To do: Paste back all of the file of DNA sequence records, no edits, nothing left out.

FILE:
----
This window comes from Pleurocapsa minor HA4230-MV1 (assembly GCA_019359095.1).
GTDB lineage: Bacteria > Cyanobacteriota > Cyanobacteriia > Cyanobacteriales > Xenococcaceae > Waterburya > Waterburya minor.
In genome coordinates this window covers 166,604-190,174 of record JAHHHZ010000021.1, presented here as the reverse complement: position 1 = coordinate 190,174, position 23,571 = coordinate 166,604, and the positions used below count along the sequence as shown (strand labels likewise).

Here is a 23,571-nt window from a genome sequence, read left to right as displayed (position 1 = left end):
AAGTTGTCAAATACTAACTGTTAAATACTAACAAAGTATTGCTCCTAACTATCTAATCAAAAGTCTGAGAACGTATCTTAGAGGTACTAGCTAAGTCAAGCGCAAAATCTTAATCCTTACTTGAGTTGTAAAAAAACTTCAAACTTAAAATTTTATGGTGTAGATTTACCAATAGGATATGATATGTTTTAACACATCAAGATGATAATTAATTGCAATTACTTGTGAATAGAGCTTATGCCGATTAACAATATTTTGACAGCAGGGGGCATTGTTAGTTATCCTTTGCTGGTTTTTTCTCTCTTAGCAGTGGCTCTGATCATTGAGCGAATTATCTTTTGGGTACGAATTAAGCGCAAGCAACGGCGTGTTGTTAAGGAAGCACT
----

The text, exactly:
This window comes from Pleurocapsa minor HA4230-MV1 (assembly GCA_019359095.1).
GTDB lineage: Bacteria > Cyanobacteriota > Cyanobacteriia > Cyanobacteriales > Xenococcaceae > Waterburya > Waterburya minor.
In genome coordinates this window covers 166,604-190,174 of record JAHHHZ010000021.1, presented here as the reverse complement: position 1 = coordinate 190,174, position 23,571 = coordinate 166,604, and the positions used below count along the sequence as shown (strand labels likewise).

Here is a 23,571-nt window from a genome sequence, read left to right as displayed (position 1 = left end):
AAGTTGTCAAATACTAACTGTTAAATACTAACAAAGTATTGCTCCTAACTATCTAATCAAAAGTCTGAGAACGTATCTTAGAGGTACTAGCTAAGTCAAGCGCAAAATCTTAATCCTTACTTGAGTTGTAAAAAAACTTCAAACTTAAAATTTTATGGTGTAGATTTACCAATAGGATATGATATGTTTTAACACATCAAGATGATAATTAATTGCAATTACTTGTGAATAGAGCTTATGCCGATTAACAATATTTTGACAGCAGGGGGCATTGTTAGTTATCCTTTGCTGGTTTTTTCTCTCTTAGCAGTGGCTCTGATCATTGAGCGAATTATCTTTTGGGTACGAATTAAGCGCAAGCAACGGCGTGTTGTTAAGGAAGCACT